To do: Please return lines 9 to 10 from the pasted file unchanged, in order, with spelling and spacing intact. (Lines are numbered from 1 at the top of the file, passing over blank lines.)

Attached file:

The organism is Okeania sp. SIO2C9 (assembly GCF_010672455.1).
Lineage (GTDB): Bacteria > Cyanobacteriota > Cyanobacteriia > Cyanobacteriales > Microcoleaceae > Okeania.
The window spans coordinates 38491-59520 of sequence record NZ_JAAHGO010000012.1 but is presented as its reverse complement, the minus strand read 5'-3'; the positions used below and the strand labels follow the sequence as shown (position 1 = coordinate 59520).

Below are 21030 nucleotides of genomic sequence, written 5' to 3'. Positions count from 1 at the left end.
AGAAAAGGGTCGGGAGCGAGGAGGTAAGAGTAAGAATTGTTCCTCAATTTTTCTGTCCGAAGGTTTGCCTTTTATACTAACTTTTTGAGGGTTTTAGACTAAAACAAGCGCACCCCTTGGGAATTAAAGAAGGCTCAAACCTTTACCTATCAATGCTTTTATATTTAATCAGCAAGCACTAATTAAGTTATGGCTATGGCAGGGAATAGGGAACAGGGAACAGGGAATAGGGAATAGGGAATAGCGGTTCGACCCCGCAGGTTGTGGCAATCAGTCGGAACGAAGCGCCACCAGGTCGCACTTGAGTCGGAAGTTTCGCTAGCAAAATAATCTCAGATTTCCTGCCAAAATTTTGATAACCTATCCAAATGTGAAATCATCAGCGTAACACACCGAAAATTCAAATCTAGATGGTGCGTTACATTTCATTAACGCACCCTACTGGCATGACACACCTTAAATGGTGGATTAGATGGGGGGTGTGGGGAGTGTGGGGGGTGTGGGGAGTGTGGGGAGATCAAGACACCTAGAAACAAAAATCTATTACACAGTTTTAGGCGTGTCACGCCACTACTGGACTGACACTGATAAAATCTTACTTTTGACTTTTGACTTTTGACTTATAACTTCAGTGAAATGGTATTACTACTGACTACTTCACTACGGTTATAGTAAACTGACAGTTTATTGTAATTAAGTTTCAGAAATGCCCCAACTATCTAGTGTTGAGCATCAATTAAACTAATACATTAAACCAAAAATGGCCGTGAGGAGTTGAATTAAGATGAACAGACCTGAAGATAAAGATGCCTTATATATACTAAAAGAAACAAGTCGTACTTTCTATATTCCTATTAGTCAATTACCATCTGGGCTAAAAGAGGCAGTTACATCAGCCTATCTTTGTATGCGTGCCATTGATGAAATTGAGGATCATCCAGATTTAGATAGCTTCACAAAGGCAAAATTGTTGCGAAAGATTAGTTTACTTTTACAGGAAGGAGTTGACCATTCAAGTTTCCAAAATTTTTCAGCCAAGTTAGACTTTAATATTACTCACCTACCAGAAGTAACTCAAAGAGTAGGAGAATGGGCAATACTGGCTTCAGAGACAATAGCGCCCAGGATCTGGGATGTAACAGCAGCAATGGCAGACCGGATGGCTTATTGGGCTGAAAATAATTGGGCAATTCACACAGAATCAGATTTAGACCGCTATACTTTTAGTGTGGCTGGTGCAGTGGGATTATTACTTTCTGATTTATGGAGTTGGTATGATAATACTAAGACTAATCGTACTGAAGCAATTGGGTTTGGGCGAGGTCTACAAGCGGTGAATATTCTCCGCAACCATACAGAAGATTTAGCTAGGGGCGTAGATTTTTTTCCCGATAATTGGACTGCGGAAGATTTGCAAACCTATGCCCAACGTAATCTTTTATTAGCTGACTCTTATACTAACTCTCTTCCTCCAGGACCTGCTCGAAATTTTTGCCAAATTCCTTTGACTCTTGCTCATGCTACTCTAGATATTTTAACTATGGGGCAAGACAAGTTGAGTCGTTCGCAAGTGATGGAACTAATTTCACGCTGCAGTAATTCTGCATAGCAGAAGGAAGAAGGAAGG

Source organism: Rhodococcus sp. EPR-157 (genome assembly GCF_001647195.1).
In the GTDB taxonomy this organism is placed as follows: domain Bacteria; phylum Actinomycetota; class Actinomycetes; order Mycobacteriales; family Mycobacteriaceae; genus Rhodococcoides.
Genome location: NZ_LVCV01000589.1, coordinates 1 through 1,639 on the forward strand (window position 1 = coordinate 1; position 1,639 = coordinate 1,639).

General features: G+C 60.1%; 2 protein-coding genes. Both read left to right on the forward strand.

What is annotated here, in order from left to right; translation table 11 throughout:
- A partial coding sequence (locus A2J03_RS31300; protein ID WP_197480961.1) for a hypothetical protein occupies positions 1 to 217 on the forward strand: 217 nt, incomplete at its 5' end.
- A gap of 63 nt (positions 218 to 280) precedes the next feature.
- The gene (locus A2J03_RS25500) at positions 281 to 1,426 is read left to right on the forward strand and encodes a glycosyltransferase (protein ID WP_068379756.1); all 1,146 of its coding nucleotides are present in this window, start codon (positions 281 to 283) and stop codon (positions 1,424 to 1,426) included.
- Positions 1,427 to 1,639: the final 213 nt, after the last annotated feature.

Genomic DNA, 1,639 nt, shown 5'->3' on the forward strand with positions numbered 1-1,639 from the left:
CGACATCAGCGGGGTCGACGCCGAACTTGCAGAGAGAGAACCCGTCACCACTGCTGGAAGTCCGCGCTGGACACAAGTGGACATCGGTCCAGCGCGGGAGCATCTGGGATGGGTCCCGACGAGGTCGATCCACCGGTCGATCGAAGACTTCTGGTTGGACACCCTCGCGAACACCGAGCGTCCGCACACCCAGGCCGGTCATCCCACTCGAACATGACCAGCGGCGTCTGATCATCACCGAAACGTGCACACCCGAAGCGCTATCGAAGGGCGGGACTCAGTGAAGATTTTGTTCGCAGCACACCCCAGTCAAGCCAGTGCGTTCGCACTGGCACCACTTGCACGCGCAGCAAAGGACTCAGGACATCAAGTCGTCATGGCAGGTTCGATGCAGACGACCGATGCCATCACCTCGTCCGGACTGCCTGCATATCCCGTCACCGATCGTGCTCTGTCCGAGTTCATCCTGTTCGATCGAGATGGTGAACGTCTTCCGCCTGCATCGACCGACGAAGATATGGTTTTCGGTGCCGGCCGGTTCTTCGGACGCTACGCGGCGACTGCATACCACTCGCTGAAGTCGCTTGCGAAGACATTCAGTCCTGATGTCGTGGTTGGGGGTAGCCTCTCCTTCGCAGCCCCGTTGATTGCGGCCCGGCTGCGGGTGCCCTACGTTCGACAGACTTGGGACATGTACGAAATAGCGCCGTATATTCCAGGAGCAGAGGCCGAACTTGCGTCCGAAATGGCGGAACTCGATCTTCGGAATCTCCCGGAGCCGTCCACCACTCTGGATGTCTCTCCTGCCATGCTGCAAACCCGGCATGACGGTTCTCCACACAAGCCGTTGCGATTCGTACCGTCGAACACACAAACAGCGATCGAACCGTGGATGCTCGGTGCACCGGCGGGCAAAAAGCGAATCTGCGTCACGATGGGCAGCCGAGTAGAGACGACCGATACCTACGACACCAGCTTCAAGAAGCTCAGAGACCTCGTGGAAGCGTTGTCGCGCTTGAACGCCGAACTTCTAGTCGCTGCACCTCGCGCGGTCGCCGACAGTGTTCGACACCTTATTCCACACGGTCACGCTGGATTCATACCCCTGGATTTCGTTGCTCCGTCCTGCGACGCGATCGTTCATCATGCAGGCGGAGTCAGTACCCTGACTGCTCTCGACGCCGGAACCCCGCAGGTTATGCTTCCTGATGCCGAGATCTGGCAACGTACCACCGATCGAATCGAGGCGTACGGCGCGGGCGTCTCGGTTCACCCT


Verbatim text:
General features: G+C 60.1%; 2 protein-coding genes. Both read left to right on the forward strand.

What is annotated here, in order from left to right; translation table 11 throughout: